Sounds of Sensibility

Barbara Kirshenblatt-Gimblett

Appeared in "Judaism: A Quarterly Journal of Jewish Life and Thought"; Issue No. 185. Vol. 47, no. 1 (Winter 1998), special issues on klezmer music, pp. 49-788.

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Today's klezmer scene, while it affirms a degree of musical continuity with the past, is in fact the result of an experience of rupture. Reviewing The Klezmorim's first album, East Side Wedding, in 1977, Nat Hentoff commented that "For years now, I had thought the klezmorim to be nearly extinct. Oh, some old players must still be boldly wailing in some dwindling Orthodox Jewish neighborhoods, but surely they are the last of their line." When he heard them, he "would close his eyes and grin at the ghosts of my clan in Minsk and Pinsk." Now, he continued, a new generation has "taken up and merrily revivified this heritage."1 At the time, Hentoff heard the past. Years later, Lev Liberman, who co-founded The Klezmorim in 1975, would look back and see harbingers of the future: "I'd like to think that the current klezmer revival had its origins in our early experiments with tight ensemble playing, improvisation, klezmer/jazz fusions, neo-klezmer composition, street music, world beat, and New Vaudeville."2

In the hiatus between the old and the new players can be found keys to changes of sensibility that have made today's scene possible. Whatever their ostensible subject, the essays in this issue sound the sensibilities specific to the klezmer phenomenon of the last twenty-five years. They show "klezmer music" to be a powerful index of what Raymond Williams has called changing structures of feeling. Williams distinguishes feeling ("meanings and values as they are actively lived and felt") from ideology ("formally held and systematic beliefs"), noting that they are of course interrelated in practice: "Methodologically, then, a 'structure of feeling' is a cultural hypothesis, actually derived from attempts to understand such elements [affective elements of consciousness and relationships] and their connection in a generation or period, and needing always to be returned, interactively, to such evidence."3 The essays gathered here provide rich evidence of just such "affective elements of consciousness" and their historical location.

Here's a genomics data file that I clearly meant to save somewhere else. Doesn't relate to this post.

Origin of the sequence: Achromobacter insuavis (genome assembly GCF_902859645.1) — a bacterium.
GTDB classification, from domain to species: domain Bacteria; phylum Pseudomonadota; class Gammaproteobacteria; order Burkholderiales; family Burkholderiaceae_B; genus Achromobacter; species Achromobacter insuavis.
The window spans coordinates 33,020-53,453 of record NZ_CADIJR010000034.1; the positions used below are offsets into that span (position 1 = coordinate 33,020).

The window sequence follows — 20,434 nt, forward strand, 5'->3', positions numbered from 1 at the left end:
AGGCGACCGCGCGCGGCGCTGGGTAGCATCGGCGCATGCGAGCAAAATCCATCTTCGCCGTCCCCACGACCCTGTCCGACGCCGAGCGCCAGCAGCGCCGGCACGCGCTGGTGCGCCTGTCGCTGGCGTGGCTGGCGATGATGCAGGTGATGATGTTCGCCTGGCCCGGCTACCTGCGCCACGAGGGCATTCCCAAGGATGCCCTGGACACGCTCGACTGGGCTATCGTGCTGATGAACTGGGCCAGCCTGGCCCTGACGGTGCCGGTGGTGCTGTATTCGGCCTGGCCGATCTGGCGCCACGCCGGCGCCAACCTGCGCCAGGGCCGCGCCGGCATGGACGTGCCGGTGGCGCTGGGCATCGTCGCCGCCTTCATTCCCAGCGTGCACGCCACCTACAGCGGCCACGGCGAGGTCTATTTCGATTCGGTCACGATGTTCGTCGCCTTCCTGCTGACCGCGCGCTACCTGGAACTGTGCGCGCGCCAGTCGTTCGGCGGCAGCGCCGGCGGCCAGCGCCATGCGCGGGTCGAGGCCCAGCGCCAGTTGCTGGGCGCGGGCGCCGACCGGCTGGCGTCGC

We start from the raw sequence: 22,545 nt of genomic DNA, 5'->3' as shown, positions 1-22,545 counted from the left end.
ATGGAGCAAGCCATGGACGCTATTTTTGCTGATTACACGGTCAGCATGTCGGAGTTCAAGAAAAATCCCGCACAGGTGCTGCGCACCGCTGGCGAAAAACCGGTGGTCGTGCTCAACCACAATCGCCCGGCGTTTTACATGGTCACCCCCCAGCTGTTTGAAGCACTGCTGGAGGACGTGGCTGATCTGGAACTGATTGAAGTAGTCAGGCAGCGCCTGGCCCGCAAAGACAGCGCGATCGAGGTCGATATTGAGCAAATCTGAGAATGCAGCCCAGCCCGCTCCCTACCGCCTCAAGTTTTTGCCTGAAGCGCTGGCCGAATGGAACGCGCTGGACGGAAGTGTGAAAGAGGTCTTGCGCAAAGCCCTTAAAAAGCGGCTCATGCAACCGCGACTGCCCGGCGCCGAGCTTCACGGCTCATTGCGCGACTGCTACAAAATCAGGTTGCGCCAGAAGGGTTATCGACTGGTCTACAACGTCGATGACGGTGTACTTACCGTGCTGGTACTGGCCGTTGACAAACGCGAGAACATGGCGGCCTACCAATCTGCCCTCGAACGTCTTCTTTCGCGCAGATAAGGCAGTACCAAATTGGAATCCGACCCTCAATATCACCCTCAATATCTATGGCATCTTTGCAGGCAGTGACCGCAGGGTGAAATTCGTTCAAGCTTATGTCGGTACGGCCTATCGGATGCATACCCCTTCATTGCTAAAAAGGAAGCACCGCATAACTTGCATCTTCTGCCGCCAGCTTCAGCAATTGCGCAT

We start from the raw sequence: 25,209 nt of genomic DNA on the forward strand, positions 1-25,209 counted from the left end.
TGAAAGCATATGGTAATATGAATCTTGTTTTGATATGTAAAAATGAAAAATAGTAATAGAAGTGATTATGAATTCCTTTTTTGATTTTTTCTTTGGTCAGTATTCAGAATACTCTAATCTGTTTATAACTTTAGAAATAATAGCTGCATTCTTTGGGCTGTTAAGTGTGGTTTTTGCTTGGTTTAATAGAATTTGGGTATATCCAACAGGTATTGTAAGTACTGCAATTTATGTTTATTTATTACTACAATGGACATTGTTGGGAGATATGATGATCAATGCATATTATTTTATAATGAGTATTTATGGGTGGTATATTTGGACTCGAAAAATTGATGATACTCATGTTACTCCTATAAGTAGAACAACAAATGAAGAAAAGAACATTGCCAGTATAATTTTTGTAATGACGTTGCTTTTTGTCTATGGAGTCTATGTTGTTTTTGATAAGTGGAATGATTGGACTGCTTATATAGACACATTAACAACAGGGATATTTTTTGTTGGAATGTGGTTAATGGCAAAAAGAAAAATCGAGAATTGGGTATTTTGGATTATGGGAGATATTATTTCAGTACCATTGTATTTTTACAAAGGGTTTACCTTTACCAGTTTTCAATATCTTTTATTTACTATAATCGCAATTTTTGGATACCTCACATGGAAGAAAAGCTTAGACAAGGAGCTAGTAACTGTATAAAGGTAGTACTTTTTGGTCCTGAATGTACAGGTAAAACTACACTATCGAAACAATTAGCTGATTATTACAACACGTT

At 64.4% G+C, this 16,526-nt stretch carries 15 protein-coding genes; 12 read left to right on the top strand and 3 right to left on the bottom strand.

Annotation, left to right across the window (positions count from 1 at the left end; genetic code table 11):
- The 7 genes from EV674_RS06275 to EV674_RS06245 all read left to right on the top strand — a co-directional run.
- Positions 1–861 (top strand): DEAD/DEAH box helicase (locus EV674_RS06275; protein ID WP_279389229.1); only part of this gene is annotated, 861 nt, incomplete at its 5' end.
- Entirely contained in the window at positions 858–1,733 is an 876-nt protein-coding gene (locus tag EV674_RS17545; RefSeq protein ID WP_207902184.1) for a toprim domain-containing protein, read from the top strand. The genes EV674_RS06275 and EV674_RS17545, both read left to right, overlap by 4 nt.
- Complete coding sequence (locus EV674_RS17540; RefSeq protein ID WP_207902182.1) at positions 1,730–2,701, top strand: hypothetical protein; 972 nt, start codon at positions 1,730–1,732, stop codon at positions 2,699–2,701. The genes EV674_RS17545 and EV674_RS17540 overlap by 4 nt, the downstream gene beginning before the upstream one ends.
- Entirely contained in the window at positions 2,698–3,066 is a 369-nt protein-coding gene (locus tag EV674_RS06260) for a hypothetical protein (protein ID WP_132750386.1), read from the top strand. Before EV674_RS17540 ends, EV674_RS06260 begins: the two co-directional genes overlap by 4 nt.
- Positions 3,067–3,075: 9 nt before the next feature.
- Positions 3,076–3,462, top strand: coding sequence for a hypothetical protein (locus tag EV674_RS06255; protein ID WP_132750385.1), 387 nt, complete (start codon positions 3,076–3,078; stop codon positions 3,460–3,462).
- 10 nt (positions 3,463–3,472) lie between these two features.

My essay explores the historical formation of the klezmer phenomenon in terms of changing structures of feeling. I begin by considering arguments over terminology--not only the term klezmer, but also the word revival--and how these debates situate klezmer music within a larger musical landscape. I then relate the klezmer phenomenon to what Haim Soloveitchik has called the end of self-evident Jewishness.4 While stringent orthodoxy is one outcome of the tension between tradition and ideology, the klezmer revival is another. There follows an analysis of the fault lines of sensibility in the period immediately preceding the klezmer revival. While the popularity of old-time Jewish wedding music declined and an incipient heritage orientation to it can be detected within the Jewish music world of the time, this music was notably absent from the folk song and music revivals of the fifties and sixties. To better understand this absence, I contrast the musical sensibilities of Theodore Bikel, an international folk singer who specialized in Yiddish, Hebrew, and Russian songs, and Mickey Katz, who performed English-Yiddish comedy and musical parodies for a largely Jewish audience. Seen not as a musical wasteland, but as a plenum of shifting sensibilities, the fifties and sixties hold clues to the emergence of the klezmer revival in the seventies, its efflorescence in the nineties, and its changing character in the United States and in the "Jewish space" of Europe today.5

  The Klezmer Phenomenon

What to call this scene and how to characterize the music are matters of ongoing debate. As Williams writes of keywords more generally, the term klezmer is tangled up with the phenomenon it is being used to discuss.6 While klezmer music, klezmer musicians, and klezmer revival are commonly heard terms, Andy Statman recently said that the music he plays is not klezmer but Hasidic, and Giora Feidman has declared that "Klezmer is not Jewish music."7 Some take issue with the term revival. Vurma Klezmer Orkester, a young Swedish band, insist on two revivals, not one, and see themselves as part of the "second renaissance" of the music, the first one having occurred in the late seventies.8 Others reject the term revival. Either they argue that Jewish instrumental music never "died" or they insist that what today's musicians are doing is not revival, but something utterly contemporary.

Most would agree with Frank London, in his essay in this issue, that "klezmer . . . has gone from an underused term to being overgeneralized." In 1981, before klezmer music was an established category, the jacket for The Klezmorim Metropolis carried the following instruction: "File under: Folk or Jazz."9 Since then klezmer music has become not only an identifiable genre, but also a highly differentiated phenomenon. It is now not possible to speak generally of a klezmer revival, a klezmer scene, or a Jewish music scene as if there was a single entity. "Klezmer" or "klez" (it is not even necessary to specify "music") circulates within a vast musical landscape. Part of the success of the music in today's popular music market stems from the strategic placement of the music. As Joel Lewis notes in his review of a Klezmatics concert in 1995, they play "the Ashkenazic Jewish folk music known as klezmer" but "have a broad enough appeal to fit equally into the programs of folk, jazz and world music festivals."10 They aren't "trapped inside a musical 'shtetl.'"11